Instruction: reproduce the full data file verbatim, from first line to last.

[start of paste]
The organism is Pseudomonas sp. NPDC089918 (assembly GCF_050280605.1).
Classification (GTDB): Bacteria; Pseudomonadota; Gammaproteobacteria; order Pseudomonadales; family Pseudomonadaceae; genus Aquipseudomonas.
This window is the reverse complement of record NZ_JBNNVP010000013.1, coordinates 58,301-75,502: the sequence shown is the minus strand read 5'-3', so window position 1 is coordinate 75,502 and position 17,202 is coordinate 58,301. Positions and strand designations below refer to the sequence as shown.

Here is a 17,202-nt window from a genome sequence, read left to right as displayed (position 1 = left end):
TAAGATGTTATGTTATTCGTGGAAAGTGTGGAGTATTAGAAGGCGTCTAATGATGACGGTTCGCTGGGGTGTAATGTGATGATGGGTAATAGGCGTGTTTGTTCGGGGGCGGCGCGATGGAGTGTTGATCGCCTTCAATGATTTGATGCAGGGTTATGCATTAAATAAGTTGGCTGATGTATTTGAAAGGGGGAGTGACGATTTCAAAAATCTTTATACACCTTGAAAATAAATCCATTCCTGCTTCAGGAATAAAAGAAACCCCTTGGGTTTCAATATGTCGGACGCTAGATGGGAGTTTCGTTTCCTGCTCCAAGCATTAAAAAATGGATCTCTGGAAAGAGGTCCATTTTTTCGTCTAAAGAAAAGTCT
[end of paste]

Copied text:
The organism is Pseudomonas sp. NPDC089918 (assembly GCF_050280605.1).
Classification (GTDB): Bacteria; Pseudomonadota; Gammaproteobacteria; order Pseudomonadales; family Pseudomonadaceae; genus Aquipseudomonas.
This window is the reverse complement of record NZ_JBNNVP010000013.1, coordinates 58,301-75,502: the sequence shown is the minus strand read 5'-3', so window position 1 is coordinate 75,502 and position 17,202 is coordinate 58,301. Positions and strand designations below refer to the sequence as shown.

Here is a 17,202-nt window from a genome sequence, read left to right as displayed (position 1 = left end):
TAAGATGTTATGTTATTCGTGGAAAGTGTGGAGTATTAGAAGGCGTCTAATGATGACGGTTCGCTGGGGTGTAATGTGATGATGGGTAATAGGCGTGTTTGTTCGGGGGCGGCGCGATGGAGTGTTGATCGCCTTCAATGATTTGATGCAGGGTTATGCATTAAATAAGTTGGCTGATGTATTTGAAAGGGGGAGTGACGATTTCAAAAATCTTTATACACCTTGAAAATAAATCCATTCCTGCTTCAGGAATAAAAGAAACCCCTTGGGTTTCAATATGTCGGACGCTAGATGGGAGTTTCGTTTCCTGCTCCAAGCATTAAAAAATGGATCTCTGGAAAGAGGTCCATTTTTTCGTCTAAAGAAAAGTCT